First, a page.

Daniel Smith’s, The Great Departure illustrates very well the United State’s evolution from a traditionally isolationist nation to an interventionist nation. WWI literally dragged the U.S. out of its isolationist shell and placed the U.S. at the forefront of international politics. The pressure to join WWI was resisted greatly by the Wilson administration and the country as a whole. Smith does an excellent job at presenting the factors that influenced the U.S. to enter the war and at conveying the mind set of American leaders during this time and the issues they faced pertaining to the war. The author illustrates the factors of interest or the eventual causes involvement in WWI in chapters II, III, IV. He offers good points to the issues and now I would like to discuss some of the issues he has mentioned. Propaganda was a tool used by Germany and the allies to influence the U.S., whether that propaganda was used to keep the U.S. out of the war or to try and draw the U.S. into the war makes no real difference. The extent of propaganda in the U.S. is shown by the Dr. Albert’s briefcase affair and the German execution of Nurse Edith Cavell and other atrocities of war carried out by either side. The author, while recognizing the importance of these propaganda stories and the heterogeneous culture of the U.S., underestimates the actual impact on public sentiment it actually had I feel. The U.S., “the great melting pot” had an enormous immigrant population, to underestimate the effect of propaganda on a population that had close personal ties to their homeland, and their ability to influence the actions of government in a democratic republic is a mistake.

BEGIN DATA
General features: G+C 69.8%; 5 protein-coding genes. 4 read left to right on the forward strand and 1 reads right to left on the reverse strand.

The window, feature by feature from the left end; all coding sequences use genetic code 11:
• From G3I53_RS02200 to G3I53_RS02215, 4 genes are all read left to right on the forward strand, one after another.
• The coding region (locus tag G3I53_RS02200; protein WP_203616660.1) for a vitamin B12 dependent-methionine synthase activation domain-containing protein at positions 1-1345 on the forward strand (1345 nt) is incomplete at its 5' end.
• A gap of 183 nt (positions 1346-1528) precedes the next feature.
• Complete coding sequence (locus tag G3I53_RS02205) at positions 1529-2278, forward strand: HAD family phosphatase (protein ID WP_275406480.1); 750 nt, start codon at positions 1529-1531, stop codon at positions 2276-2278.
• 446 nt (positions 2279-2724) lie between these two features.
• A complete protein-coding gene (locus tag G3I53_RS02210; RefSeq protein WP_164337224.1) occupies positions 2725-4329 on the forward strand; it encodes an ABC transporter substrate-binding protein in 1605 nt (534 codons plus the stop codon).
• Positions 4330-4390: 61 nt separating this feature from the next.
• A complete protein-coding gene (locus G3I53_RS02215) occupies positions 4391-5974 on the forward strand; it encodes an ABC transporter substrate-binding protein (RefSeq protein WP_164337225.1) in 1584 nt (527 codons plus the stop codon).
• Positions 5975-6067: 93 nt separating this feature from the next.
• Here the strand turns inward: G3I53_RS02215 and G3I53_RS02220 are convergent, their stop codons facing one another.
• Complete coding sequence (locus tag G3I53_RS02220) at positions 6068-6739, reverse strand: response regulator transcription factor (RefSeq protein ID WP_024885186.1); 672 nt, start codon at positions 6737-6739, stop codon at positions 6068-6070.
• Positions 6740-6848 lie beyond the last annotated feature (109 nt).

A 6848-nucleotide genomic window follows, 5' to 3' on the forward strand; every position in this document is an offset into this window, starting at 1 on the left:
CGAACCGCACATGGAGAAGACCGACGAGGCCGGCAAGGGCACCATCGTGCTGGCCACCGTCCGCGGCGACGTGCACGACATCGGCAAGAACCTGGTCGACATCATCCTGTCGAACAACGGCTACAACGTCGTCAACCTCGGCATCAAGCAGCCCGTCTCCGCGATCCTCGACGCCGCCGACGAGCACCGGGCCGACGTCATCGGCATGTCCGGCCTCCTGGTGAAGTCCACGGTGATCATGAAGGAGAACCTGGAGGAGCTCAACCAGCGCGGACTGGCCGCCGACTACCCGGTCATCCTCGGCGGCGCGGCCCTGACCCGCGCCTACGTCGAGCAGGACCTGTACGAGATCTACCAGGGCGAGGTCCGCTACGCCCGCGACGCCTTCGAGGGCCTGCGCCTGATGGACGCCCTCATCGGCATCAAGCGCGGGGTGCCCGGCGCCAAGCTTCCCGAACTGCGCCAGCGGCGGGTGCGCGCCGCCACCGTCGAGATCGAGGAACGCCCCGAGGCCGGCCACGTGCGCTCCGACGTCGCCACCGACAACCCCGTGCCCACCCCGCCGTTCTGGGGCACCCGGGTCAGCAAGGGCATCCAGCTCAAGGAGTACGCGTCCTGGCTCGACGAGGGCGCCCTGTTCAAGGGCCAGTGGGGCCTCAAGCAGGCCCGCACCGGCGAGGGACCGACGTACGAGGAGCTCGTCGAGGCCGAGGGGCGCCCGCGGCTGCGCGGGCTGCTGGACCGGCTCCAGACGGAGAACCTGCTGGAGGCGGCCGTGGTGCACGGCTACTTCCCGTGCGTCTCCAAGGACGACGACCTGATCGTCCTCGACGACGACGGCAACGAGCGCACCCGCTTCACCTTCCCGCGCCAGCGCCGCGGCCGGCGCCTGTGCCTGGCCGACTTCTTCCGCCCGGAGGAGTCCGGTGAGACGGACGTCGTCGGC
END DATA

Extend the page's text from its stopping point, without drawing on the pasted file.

President Wilson was operating under this assumption that the people would influence the government when he neglected to accept any of the Senator Lodge’s changes to the peace treaty. While I agree with Smith that this is not the reason the U.S. joined the allies in WWI, I feel the heterogenous makeup of the U.S. population is possibly the major influence the U.S. had to move away from an isolationist state. Balance of Powers was another great factor that influenced the U.S. in its views of WWI. The U.S. and the world had come to rely on the principle of balance of power to ensure peace, security and trade throughout the world, and it was no doubt that a victory by the Central Powers would catapult Germany to superpower status and upset the balance of power in Europe and thus the rest of the world. The only check on German powers then would be the U.S. This situation is what the U.S. feared. The author offers and example of this sediment from the viewpoint of Robert Lansing; counselor to the State Department (at the time): “Germany the leading representative of a militaristic and statist philosophy, could be said to be a triple threat to the United States: ideologically it menaced democratic institutions and values, militarily it endangered the nation’s security, and it was the most serious rival of the United States for economic and political influence in Latin America.” I agree with Smith that this fear of future aggression on the part of Germany influenced foreign policy greatly. However, the scope of influence in Latin America is exaggerated. Germany did have large amounts of money invested in Latin America at the time but German investments were dwarfed by the investments of Great Britain in Latin America. So the claim of Germany being the most serious rival of the U.S. for economic influence in Latin America is invalid. I am not underestimating the amount of influence Germany had in Latin America, the Zimmermann telegraph clearly illustrates the influence Germany had in the region and this proposal of Germany to Mexico to aid Germany in the event of U.S. involvement in the war and Mexico would receive territory it had lost to the U.S. earlier. I feel that the U.S. and Britain had a much larger scope of influence in Latin America for Germany to bring in Latin American countries to align themselves with the Central Powers. I do agree with Smith that the Zimmerann telegraph did prepare the public for the possibility of the U.S. entering the war. Trade is another important issue that the U.S. faced is its postwar period. The U.S. economy was booming from the war trade. While the U.S. government at first did not actively trade in war materials, many American companies did. The Wilson administration sought to actively protect American companies’ interest.